Wednesday 22 November 2017

Fox happy to see home fires burn brighter for Tipperary

Tipperary's Brian Fox. Photo: Brendan Moran/Sportsfile
Tipperary's Brian Fox. Photo: Brendan Moran/Sportsfile
Colm Keys

Colm Keys

With progress comes interest, and with interest comes greater footfall through the turnstiles of the grounds that they are playing in.

Tipperary captain Brian Fox has noticed quite an upswing in support for the county's footballers through the spring as they realised the first, and maybe even the biggest of their 2017 goals, gaining promotion to Division 2.

Ahead of their Munster semi-final with Cork in Páirc Uí Rinn tomorrow, Fox estimates that the core following may have doubled since their advance to an All-Ireland semi-final against Mayo last August.

"It's a big thing in the media that we don't have a huge following. But even this year I can definitely see a difference in the amount of people that turn up to our league games," he said.

"Whereas before it might be 200 or 300 and you'd nearly know every single person, now it might be 500 or 600, which people don't realise is a huge increase.

"You appreciate it and it makes a difference to the players on the pitch. There's no point saying the crowd doesn't give you a lift, supporters have a huge role to play in any game."

Fox has been made team captain in what is now his tenth year with the county side. A nephew of Tipp hurling legend Pat, he played underage hurling for the county with Seamus Callanan, Noel McGrath, Patrick 'Bonner' Maher and Pádraic Maher. But school shaped his path to football.

"I went to St Ailbe's in Tipp town and there was more football there than hurling there," he explained.

"On the back of that I got on the minors and I just wanted to play for Tipperary, hurling or football, I didn't care."

Gaining promotion was possibly the biggest target they had in mind for 2017 when they set out their goals. "We said for us maybe bigger than championship, was to get promoted to Division 2 and playing at a high standard more consistently, that it would probably be better progress for our team.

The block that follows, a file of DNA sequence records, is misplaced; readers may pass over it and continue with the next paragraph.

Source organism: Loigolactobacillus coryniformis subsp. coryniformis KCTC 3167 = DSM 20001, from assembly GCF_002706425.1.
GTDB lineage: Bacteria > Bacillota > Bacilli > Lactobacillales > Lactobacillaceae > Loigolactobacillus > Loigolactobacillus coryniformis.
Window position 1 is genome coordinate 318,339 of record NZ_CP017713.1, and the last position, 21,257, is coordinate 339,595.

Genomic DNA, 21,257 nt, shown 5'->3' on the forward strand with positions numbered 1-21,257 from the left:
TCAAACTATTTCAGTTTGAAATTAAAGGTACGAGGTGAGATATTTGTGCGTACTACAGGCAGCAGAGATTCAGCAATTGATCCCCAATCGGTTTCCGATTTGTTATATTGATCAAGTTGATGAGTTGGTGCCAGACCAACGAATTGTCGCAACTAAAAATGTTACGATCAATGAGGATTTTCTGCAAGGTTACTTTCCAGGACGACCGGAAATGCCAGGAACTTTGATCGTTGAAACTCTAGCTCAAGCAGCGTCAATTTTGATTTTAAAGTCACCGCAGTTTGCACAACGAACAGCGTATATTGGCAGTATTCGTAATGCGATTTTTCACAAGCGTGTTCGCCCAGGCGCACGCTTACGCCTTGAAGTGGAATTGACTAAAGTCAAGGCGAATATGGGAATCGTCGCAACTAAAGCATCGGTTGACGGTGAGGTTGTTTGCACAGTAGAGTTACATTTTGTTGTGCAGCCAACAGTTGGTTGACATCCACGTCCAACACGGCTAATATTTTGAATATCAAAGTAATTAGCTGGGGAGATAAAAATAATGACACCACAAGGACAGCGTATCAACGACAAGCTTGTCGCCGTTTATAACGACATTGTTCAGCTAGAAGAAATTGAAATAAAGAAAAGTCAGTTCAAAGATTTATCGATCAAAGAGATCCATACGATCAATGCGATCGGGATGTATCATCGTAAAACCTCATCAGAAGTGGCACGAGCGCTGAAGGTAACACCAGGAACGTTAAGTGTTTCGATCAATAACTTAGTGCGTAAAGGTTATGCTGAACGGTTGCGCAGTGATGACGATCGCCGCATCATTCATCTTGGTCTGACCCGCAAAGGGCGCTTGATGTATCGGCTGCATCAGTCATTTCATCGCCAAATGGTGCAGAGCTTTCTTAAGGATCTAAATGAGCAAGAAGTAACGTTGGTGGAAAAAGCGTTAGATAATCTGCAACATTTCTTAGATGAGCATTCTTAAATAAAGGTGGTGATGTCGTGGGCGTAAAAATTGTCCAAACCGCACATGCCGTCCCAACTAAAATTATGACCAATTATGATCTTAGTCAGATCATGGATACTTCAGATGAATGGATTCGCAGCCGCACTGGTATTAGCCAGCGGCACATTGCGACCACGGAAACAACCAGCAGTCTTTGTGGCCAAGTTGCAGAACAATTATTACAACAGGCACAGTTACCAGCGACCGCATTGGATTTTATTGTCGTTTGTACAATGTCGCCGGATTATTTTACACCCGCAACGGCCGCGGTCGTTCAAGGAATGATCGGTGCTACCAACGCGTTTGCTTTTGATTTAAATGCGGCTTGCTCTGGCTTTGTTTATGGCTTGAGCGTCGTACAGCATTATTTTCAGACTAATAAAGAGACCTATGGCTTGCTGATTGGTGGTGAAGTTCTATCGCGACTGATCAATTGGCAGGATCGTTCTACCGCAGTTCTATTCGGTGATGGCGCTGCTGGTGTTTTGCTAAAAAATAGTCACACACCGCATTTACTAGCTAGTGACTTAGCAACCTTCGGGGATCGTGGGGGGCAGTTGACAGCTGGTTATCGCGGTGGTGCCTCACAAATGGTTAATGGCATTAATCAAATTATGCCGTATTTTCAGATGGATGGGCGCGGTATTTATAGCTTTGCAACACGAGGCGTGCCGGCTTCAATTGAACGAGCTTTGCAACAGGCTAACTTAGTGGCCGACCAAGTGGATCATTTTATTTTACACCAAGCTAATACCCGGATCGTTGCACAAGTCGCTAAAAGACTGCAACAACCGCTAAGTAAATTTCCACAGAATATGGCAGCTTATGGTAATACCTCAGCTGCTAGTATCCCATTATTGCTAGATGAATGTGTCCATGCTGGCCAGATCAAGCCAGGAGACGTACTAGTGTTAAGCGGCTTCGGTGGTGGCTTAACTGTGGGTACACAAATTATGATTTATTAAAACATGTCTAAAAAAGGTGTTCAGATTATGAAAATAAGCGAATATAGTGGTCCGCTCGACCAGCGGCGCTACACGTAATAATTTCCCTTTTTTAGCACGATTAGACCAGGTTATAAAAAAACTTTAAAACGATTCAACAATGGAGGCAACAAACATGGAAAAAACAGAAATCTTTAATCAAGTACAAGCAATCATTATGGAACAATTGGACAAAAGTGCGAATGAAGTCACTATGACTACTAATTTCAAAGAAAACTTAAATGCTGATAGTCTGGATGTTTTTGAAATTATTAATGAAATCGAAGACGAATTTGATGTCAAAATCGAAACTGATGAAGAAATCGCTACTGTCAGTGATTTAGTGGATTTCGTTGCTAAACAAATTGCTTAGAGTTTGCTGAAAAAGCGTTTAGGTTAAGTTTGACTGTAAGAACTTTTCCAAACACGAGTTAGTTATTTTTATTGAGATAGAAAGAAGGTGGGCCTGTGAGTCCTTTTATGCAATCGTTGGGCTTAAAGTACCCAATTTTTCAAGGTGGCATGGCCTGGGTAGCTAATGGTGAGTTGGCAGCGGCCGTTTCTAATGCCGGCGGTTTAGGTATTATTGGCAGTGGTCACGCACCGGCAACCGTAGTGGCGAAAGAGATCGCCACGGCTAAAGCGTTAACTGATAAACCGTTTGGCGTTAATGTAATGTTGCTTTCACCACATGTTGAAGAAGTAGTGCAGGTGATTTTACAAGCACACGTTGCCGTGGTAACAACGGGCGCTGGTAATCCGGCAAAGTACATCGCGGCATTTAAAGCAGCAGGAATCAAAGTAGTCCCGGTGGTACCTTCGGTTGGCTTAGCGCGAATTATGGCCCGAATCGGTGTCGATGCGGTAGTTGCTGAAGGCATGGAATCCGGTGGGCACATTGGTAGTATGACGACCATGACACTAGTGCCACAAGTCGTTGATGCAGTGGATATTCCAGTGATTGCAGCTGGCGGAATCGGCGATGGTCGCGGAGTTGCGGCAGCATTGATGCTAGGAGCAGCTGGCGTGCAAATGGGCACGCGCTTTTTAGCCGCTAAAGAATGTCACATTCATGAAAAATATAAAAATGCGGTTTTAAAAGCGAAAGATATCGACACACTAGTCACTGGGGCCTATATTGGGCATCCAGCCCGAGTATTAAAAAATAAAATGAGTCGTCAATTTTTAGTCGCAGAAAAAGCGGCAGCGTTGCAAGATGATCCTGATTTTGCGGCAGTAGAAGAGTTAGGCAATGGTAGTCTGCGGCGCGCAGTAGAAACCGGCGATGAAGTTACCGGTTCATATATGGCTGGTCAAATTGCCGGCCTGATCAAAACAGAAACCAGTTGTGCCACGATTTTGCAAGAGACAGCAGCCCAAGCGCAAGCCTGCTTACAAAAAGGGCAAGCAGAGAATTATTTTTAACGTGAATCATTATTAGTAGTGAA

"But now that we're in a championship, it's one game to get to a Munster final so our objective is to get back there."

Fox accepts progress was made in 2016 but part of him, and indeed his colleagues, feel they left something behind against Mayo in Croke Park.

"In the immediate aftermath we were bitterly disappointed," he recalled. "Not just with the result but some aspects of how we played, it wasn't how we wanted to play and we genuinely thought we had a great chance going up there.

"Momentum is so powerful, you don't realise your own limitations when you're on that upward curve. But I suppose looking back on it, reflecting on the whole year, you just see the step up we made."


In a recurring theme, Tipperary have a lengthy list of absentees to deal with. From last year's starting team, Peter Acheson (now working in Dubai), the suspended Evan Comerford, and the injured Philip Austin and Ciaran McDonald are out while the promising Jack Kennedy, Willie Connors, Kevin and Ian Fahey are also unavailable. Paddy Codd is a doubt because of a hamstring injury while Colm O'Shaughnessy will only be fit enough to take his place on the bench.

But Fox still feels they have the strength in depth to cope and with Michael Quinlivan and Conor Sweeney maintaining their form in the inside line. "Their scoring record is actually phenomenal," said Fox.

"What Conor has scored this year is crazy and even Mikey, I think it was 6-6 he'd scored before the league final. They're big threats, they've got pace, they can kick off left and right, they've everything forwards need."

Irish Independent

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